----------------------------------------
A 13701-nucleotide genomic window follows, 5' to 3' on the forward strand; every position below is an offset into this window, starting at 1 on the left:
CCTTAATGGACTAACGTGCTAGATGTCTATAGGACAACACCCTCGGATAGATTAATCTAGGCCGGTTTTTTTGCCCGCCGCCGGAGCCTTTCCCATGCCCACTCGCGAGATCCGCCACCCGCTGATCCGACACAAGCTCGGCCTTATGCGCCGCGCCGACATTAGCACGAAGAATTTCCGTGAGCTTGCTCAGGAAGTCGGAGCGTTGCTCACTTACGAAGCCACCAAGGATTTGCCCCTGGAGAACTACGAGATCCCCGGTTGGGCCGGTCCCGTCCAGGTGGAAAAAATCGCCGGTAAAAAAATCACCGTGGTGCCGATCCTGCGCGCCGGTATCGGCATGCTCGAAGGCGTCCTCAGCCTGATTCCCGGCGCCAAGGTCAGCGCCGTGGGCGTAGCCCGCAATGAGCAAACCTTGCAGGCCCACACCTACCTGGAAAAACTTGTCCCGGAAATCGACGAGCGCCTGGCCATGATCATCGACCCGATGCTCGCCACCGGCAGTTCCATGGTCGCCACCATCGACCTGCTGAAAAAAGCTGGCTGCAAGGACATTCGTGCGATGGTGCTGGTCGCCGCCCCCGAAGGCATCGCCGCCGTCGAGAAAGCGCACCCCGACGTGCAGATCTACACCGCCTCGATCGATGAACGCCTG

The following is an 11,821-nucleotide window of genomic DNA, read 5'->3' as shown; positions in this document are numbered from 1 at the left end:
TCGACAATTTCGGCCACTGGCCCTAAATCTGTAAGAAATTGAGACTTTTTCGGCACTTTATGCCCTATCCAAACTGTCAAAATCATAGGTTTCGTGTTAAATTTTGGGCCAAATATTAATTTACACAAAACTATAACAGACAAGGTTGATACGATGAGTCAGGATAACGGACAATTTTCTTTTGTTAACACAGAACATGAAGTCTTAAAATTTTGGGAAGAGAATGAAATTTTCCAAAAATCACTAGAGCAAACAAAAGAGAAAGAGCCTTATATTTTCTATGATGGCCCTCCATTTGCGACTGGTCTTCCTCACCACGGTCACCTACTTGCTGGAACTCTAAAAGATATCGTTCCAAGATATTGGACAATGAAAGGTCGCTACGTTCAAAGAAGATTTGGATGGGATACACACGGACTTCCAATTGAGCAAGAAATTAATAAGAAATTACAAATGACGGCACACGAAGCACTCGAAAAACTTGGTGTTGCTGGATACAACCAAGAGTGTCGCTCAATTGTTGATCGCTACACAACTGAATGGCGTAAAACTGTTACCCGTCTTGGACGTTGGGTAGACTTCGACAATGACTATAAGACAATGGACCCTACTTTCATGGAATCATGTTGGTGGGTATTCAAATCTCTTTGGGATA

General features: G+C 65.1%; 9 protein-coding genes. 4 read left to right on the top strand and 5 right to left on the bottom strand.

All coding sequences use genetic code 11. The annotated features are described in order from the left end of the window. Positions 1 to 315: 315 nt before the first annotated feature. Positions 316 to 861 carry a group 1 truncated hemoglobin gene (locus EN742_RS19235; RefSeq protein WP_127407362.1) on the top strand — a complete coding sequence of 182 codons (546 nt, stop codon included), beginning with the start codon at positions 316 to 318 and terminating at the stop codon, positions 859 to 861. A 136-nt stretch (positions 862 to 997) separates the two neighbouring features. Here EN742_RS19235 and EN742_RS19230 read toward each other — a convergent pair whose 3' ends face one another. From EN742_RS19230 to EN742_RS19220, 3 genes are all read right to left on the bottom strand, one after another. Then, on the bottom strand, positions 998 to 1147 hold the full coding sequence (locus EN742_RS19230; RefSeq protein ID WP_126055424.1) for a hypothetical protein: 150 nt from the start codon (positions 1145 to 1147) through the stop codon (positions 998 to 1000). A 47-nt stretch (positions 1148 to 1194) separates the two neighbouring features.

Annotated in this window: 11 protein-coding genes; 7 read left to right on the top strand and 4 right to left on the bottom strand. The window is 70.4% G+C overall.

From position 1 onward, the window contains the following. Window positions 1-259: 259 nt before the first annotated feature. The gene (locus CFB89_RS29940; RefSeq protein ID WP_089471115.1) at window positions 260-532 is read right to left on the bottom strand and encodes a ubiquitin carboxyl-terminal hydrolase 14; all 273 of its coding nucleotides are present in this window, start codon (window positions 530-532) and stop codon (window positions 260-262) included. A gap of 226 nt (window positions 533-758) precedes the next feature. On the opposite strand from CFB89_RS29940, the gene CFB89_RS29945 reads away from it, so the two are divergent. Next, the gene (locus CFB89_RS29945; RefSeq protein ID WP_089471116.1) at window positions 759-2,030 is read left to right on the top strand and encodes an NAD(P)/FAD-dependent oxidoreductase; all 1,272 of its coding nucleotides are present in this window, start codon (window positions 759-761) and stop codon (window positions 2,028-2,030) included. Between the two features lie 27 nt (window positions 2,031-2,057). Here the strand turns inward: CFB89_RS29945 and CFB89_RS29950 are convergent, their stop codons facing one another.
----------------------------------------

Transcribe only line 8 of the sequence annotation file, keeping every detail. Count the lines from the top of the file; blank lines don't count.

From position 1 onward, the window contains the following. Window positions 1-259: 259 nt before the first annotated feature. The gene (locus CFB89_RS29940; RefSeq protein ID WP_089471115.1) at window positions 260-532 is read right to left on the bottom strand and encodes a ubiquitin carboxyl-terminal hydrolase 14; all 273 of its coding nucleotides are present in this window, start codon (window positions 530-532) and stop codon (window positions 260-262) included. A gap of 226 nt (window positions 533-758) precedes the next feature. On the opposite strand from CFB89_RS29940, the gene CFB89_RS29945 reads away from it, so the two are divergent. Next, the gene (locus CFB89_RS29945; RefSeq protein ID WP_089471116.1) at window positions 759-2,030 is read left to right on the top strand and encodes an NAD(P)/FAD-dependent oxidoreductase; all 1,272 of its coding nucleotides are present in this window, start codon (window positions 759-761) and stop codon (window positions 2,028-2,030) included. Between the two features lie 27 nt (window positions 2,031-2,057). Here the strand turns inward: CFB89_RS29945 and CFB89_RS29950 are convergent, their stop codons facing one another.